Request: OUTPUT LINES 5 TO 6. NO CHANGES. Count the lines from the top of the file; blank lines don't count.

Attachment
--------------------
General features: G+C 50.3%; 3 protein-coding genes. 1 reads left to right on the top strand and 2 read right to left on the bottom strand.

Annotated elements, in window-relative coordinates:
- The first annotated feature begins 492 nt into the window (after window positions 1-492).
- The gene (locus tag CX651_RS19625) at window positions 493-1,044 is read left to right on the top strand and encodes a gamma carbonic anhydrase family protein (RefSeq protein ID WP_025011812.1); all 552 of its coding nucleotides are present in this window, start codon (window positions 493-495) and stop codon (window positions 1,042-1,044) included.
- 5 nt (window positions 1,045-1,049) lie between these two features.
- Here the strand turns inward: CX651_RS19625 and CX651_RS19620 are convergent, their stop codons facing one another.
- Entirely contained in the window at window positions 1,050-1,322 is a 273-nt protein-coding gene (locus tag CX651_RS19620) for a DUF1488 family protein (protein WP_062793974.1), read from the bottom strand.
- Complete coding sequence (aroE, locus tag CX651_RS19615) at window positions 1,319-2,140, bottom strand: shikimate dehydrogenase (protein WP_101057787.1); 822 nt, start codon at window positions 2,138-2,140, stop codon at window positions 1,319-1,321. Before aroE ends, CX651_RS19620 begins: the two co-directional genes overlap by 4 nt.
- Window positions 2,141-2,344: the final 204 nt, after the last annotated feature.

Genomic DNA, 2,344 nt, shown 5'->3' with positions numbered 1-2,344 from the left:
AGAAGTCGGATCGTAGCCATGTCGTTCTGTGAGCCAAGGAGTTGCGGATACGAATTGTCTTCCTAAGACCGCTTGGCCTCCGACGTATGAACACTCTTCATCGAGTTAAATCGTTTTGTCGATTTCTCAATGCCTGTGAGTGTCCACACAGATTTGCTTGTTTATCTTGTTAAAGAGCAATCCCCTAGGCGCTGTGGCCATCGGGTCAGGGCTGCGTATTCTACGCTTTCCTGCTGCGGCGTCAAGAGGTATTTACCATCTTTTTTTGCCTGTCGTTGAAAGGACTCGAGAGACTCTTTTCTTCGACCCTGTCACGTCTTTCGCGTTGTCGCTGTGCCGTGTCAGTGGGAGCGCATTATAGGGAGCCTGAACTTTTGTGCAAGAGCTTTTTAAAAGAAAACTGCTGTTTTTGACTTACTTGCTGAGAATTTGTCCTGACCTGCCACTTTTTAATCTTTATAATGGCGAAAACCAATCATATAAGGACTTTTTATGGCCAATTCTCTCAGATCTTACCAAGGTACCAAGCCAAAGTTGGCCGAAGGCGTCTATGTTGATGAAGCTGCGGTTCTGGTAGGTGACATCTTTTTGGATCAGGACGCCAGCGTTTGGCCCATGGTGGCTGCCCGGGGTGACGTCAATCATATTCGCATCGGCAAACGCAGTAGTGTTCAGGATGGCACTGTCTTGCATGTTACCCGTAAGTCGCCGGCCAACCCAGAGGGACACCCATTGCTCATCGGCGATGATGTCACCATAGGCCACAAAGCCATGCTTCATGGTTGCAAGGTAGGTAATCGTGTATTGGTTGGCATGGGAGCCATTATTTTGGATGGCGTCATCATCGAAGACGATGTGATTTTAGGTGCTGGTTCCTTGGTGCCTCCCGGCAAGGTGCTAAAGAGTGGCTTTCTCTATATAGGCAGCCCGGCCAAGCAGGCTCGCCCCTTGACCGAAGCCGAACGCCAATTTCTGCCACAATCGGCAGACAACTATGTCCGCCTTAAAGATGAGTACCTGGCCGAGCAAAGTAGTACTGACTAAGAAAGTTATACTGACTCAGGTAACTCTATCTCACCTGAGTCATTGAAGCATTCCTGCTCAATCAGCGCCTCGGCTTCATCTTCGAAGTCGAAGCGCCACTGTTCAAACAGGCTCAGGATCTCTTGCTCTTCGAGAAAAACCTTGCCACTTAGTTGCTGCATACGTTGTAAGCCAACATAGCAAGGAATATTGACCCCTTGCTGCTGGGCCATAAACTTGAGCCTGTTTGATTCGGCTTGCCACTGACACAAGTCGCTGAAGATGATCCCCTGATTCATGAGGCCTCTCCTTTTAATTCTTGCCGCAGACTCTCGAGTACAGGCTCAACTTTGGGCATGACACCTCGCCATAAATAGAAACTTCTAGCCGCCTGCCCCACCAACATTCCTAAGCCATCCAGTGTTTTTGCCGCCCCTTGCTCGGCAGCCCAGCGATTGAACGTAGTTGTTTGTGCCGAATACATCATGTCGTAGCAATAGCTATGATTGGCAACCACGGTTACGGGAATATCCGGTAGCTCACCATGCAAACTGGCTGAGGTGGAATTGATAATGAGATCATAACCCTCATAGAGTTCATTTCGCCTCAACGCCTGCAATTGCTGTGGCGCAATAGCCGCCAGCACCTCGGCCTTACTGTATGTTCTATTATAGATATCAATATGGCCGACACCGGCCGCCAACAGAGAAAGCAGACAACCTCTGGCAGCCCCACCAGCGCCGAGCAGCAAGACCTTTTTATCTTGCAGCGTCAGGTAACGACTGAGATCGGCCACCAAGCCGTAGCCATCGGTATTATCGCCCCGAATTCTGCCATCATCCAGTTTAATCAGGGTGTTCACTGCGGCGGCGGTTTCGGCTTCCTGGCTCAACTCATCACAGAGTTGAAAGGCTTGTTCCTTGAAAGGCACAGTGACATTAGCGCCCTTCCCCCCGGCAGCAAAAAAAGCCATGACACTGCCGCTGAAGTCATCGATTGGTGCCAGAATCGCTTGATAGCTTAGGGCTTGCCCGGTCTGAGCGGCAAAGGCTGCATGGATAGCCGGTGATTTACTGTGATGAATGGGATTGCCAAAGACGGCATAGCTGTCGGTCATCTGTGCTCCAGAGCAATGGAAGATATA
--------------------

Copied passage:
- 5 nt (window positions 1,045-1,049) lie between these two features.
- Here the strand turns inward: CX651_RS19625 and CX651_RS19620 are convergent, their stop codons facing one another.